play golf in sun with Tiger Woods? That's right, the President got plenty of media coverage yesterday on his short vacation. But, some staunch supporters of the President are left scratching their heads and asking "What's wrong with this picture?"
On a day that tens of thousands of Americans travelled to Washington and rallied in cities all over the United States to support the President in his call to action on climate change, it seemed like an opportunity for leadership and commitment was missed.
The rally also called for the rejection of the Keystone XL Pipeline project which would allow the release of dirty tar sands oil. The project is so hotly contested that the President's own Environmental Protection Agency head , Lisa Jackson, resigned last month. She stepped down in protest to Obama's apparent plans to approve the project "because she doesn't want to be at the helm of the agency when the White House rubber-stamps the controversial project."
Americans were encouraged by President Obama's vows to the nation during his inaugural address:
We, the people, still believe that our obligations as Americans are not just to ourselves, but to all posterity. We will respond to the threat of climate change, knowing that the failure to do so would betray our children and future generations. Some may still deny the overwhelming judgment of science, but none can avoid the devastating impact of raging fires, and crippling drought, and more powerful storms. The path towards sustainable energy sources will be long and sometimes difficult. But America cannot resist this transition; we must lead it. We cannot cede to other nations the technology that will power new jobs and new industries - we must claim its promise. That is how we will maintain our economic vitality and our national treasure - our forests and waterways; our croplands and snowcapped peaks. That is how we will preserve our planet, commanded to our care by God. That's what will lend meaning to the creed our fathers once declared.and again, in his State of Union address this week, just over a month into his second term:
If Congress won’t act soon to protect future generations, I will. I will direct my cabinet to come up with executive actions we can take, now and in the future, to reduce pollution, prepare our communities for the consequences of climate change, and speed the transition to more sustainable sources of energy.
Indeed, President Obama's actions to arrest global warming may well define his legacy in history.
Other world leaders have and continue to step up to the plate, regardless of politics, given the threat climate change poses to global financial, water and food security. In a speech to the G20 in Moscow on Saturday, President of the World Bank, Jim Yong Kim, "warned the finance chiefs of the world's leading economic powers that global warming is a real risk to the planet and already affecting the world economy in unprecedented ways." Kim asked the G20 to "face climate change, which is a very real and present danger."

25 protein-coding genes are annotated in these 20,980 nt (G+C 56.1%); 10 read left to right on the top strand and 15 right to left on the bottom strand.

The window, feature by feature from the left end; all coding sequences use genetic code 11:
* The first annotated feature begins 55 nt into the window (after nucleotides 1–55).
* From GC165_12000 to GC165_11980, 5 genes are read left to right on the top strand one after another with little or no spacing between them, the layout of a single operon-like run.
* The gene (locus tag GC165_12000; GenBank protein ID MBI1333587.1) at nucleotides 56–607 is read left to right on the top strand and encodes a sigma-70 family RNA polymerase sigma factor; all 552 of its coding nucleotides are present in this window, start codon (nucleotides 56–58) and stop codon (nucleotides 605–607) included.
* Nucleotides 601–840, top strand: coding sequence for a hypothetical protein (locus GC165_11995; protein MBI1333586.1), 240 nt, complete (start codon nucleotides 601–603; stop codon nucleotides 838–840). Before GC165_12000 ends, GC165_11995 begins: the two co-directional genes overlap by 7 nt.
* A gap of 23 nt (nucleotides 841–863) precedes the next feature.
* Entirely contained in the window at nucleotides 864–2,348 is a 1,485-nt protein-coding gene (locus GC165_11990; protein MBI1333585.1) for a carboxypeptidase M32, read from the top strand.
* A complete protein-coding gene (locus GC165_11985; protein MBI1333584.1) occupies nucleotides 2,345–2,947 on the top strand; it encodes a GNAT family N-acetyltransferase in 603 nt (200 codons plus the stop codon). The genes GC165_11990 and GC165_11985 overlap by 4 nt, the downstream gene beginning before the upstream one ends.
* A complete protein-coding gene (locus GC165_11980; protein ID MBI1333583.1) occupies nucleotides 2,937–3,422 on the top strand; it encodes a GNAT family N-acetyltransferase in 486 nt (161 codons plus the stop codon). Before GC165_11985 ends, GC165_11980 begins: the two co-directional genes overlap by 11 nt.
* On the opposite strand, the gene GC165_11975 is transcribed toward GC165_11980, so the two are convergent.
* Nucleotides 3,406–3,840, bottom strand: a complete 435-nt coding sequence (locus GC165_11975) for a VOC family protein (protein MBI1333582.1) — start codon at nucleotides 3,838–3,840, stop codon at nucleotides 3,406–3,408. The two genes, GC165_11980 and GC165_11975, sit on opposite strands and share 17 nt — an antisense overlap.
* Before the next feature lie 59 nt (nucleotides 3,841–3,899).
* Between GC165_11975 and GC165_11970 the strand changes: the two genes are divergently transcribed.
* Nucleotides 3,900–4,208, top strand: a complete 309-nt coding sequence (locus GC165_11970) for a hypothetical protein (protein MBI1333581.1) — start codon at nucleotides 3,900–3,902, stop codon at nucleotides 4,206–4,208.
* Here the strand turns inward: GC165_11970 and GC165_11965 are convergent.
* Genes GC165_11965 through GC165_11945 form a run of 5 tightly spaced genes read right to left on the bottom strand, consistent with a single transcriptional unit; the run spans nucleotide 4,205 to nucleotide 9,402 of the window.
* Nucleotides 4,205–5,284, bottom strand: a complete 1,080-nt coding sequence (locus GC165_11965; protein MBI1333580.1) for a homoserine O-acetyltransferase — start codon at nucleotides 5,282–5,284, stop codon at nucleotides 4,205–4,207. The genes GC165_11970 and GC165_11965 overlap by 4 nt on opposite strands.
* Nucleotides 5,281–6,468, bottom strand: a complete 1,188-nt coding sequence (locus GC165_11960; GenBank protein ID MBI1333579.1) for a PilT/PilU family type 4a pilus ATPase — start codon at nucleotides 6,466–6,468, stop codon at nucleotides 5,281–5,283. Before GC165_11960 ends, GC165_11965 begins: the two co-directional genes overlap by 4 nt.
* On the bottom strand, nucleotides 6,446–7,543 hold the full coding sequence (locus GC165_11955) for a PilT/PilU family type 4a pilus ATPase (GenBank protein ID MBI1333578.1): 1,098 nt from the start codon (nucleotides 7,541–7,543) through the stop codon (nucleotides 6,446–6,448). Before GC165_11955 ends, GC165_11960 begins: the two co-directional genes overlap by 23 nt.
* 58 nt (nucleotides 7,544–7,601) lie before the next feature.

HRH Prince Charles has been outspoken for years on the issue. At the UN Conference of Sustainable Development last June in Rio de Janeiro, he warned of the "catastrophic" consequences of inaction on global warming.
Three months ago, the Prince of Wales went further, warning that mankind is on the brink of "committing suicide on a grand scale" unless urgent progress is made in:
1) CO2 emissions;
2) large scale agricultural production; and,
3) resource depletion (water and soil).
The Prince of Wales has also suggested that Americans need to cut down on beef. We consume twice as much as British on average. But, His Royal Highness was not raising the issue because of diet, but rather as a warning related to global warming, that water needs to be conserved:
"For every pound of beef produced in the industrial system, it takes two thousand gallons of water." "That is a lot of water and there is plenty of evidence that the Earth cannot keep up with the demand."
His comments were made at a sustainability conference in Georgetown in recognition of the impact of the industrial livestock production system on water, soil, biodiversity and greenhouse gas emissions.
Last week, Senators Bernie Sanders (I-VT) and Barbara Boxer (D-CA) introduced legislation in the form of two bills, the Sustainable Energy Act and the Climate Protection Act. These pieces of legislation will demonstrate to other nations of the world that the US recognizes that current efforts have not been adequate, we continue to move dangerously toward the tipping point* and, as such, are taking action to arrest the problem.
Today, we celebrate our Presidents, past and our current President, Barak Obama.
We re-elected him because we know that when he is deeply committed to something, he will prioritize it and make it happen. Also, we trust his character and judgment in the knowledge that some things are too important to leave to chance. The recent film about Lincoln calls us to remember that what set him apart as a great leader from others was his capacity to surround himself with team of leaders of differing opinions, even rivals, and at a certain point, act decisively when providence/history/God/Mother Earth/the Laws of Nature/conscience demand a specific outcome, effectively ending any further debate from the team.
I trust that this President, our President, has heard the call and was simply preparing to champion the cause.